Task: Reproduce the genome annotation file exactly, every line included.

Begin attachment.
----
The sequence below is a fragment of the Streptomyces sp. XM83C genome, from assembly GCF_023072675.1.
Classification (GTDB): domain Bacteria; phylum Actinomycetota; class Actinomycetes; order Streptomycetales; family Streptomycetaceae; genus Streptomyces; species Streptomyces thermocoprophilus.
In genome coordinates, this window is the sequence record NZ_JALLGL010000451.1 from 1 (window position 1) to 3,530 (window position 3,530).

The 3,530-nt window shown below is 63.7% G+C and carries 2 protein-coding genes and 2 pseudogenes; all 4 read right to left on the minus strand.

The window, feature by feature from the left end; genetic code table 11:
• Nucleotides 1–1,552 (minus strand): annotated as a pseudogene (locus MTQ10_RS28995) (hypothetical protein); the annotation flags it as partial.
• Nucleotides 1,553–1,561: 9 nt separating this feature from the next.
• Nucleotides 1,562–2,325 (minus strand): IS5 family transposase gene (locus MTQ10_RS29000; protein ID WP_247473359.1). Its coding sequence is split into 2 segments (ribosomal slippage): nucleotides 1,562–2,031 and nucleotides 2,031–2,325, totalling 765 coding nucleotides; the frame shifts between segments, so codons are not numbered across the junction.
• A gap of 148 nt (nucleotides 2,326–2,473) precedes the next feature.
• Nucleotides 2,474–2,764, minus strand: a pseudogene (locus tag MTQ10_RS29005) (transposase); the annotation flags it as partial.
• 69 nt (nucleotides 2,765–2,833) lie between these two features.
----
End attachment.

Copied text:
The sequence below is a fragment of the Streptomyces sp. XM83C genome, from assembly GCF_023072675.1.
Classification (GTDB): domain Bacteria; phylum Actinomycetota; class Actinomycetes; order Streptomycetales; family Streptomycetaceae; genus Streptomyces; species Streptomyces thermocoprophilus.
In genome coordinates, this window is the sequence record NZ_JALLGL010000451.1 from 1 (window position 1) to 3,530 (window position 3,530).

The 3,530-nt window shown below is 63.7% G+C and carries 2 protein-coding genes and 2 pseudogenes; all 4 read right to left on the minus strand.

The window, feature by feature from the left end; genetic code table 11:
• Nucleotides 1–1,552 (minus strand): annotated as a pseudogene (locus MTQ10_RS28995) (hypothetical protein); the annotation flags it as partial.
• Nucleotides 1,553–1,561: 9 nt separating this feature from the next.
• Nucleotides 1,562–2,325 (minus strand): IS5 family transposase gene (locus MTQ10_RS29000; protein ID WP_247473359.1). Its coding sequence is split into 2 segments (ribosomal slippage): nucleotides 1,562–2,031 and nucleotides 2,031–2,325, totalling 765 coding nucleotides; the frame shifts between segments, so codons are not numbered across the junction.
• A gap of 148 nt (nucleotides 2,326–2,473) precedes the next feature.
• Nucleotides 2,474–2,764, minus strand: a pseudogene (locus tag MTQ10_RS29005) (transposase); the annotation flags it as partial.
• 69 nt (nucleotides 2,765–2,833) lie between these two features.